In my opinion the IASB finds it difficult to understand the principles, workings, implementation and effect of IFRS-authorised Capital Maintenance in Units of Constant Purchasing Power in terms of a URV-based daily index – authorised in IFRS since 1989. In my opinion the IASB has difficulty in understanding IFRS-authorised CMUCPP as this was – in my opinion – very evident during my presentation of a detailed example to the IASB. The staff member working with the IASB´s original very simple example, e-mailed me that he could not balance his simple balance sheet “due to lack of my understanding of the CMUCPP model”. I previously answered all his questions regarding the balancing of his low inflation balance sheet. In my opinion, he did not learn even the most basic principles of IFRS-authorised CMUCPP – in my opinion – proven by the fact that he could not even balance his own simple 10 line balance sheet (shown here) implementing IFRS-authorised CMUCPP with his chosen 100% inflation from one year to the next. He sent me his unbalanced balance sheet. I sent him my detailed balanced example with 231 209 127.83 percent actual annual Zimbabwe hyperinflation from annual inflation data supplied by Prof. Steve Hanke in his article On Measuring Zimbabwe´s Hyperinflation.
In my opinion, I should have realized the difficulty for IASB staff members to understand the principles of CMUCPP as authorised in IFRS when I received the first example balance sheet from the IASB staff member stating that the example compares “both cases”: IAS 29 and CMUCPP. There was only an IAS 29 balance sheet in the example – as can be seen in the IASB example. There was no IFRS-authorised CMUCPP balance sheet. That was the IASB example of “both cases”. Here is the original example comparing “both cases” I received from the IASB. There is only an IAS 29 balance sheet in the example. Being very pleased and honoured to work with the IASB on the issue, I said nothing at the time.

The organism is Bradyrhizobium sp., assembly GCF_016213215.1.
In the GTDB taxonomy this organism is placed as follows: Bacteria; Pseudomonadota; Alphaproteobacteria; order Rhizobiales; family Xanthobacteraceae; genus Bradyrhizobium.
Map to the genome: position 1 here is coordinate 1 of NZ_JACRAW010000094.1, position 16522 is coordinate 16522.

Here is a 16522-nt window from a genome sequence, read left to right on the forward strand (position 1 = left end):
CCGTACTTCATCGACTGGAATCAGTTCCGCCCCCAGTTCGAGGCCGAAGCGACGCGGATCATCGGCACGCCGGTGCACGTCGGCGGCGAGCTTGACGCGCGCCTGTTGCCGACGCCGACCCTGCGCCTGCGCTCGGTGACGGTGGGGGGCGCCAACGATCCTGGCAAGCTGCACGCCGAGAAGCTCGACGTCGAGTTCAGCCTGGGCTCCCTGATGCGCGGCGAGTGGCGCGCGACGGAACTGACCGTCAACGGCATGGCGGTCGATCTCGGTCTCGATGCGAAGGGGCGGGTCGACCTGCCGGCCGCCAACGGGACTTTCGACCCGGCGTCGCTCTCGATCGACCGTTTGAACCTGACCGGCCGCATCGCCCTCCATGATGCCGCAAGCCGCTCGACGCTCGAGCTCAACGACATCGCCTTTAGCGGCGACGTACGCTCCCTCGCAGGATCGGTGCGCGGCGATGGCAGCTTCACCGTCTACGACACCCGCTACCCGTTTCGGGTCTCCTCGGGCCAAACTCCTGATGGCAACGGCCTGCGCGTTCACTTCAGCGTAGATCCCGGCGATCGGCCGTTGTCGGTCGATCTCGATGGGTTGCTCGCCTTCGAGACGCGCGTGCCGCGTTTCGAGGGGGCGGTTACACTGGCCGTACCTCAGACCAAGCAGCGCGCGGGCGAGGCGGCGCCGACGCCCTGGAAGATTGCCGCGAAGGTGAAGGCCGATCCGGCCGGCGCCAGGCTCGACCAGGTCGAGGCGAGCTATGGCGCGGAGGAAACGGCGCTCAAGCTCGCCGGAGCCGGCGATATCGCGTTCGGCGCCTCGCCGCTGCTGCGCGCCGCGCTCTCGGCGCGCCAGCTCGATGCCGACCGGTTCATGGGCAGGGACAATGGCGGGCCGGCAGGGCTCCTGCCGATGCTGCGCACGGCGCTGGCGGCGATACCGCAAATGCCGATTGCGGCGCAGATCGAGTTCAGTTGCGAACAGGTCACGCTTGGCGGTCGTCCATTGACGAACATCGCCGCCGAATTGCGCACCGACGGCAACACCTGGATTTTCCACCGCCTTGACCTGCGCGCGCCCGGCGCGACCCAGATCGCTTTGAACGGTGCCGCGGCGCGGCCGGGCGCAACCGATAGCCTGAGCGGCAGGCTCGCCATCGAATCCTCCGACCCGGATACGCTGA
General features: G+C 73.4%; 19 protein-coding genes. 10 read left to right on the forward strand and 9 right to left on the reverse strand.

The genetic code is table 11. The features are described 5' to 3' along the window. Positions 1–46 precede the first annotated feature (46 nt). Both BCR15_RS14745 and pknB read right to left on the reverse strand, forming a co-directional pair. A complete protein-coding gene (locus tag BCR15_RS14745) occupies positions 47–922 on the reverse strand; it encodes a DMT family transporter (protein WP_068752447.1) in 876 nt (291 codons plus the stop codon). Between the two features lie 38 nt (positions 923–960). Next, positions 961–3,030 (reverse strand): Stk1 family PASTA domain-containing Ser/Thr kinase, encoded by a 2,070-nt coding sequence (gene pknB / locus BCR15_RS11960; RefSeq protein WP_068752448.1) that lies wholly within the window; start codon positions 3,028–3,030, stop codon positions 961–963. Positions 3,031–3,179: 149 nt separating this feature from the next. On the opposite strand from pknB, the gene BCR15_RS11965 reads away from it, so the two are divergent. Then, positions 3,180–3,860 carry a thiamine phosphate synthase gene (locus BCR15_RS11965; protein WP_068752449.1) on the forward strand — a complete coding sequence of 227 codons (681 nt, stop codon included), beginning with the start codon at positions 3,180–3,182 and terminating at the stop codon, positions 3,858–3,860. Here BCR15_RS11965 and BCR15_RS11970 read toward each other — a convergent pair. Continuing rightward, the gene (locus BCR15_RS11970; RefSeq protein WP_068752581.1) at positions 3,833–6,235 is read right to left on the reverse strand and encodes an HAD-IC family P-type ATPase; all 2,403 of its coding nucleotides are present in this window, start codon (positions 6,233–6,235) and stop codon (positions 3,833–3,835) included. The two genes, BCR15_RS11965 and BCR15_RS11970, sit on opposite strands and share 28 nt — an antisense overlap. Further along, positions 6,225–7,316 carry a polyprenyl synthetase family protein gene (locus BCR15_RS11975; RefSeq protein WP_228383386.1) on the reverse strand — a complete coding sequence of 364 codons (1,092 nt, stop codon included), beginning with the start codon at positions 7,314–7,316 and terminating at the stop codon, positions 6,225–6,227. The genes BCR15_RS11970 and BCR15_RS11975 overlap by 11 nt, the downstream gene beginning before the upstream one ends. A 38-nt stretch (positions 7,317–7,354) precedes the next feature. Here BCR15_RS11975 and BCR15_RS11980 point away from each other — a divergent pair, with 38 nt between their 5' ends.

Michael Stewart also simply indicated that I better understand this model. In my opinion, that was his way of dismissing the problem of them – in my opinion – not being able to understand IFRS-authorised CMUCPP and – in my opinion – not being responsible enough to learn the principles involved. The IASB staff members involved in this issue – in my opinion – were unable to learn the principles of IFRS-authorised CMUCPP and the effect on the economy of implementing those principles. They could not balance their own simple 10 line balance sheet implementing the basic principles of IFRS-authorised CMUCPP and their chosen 100% annual inflation.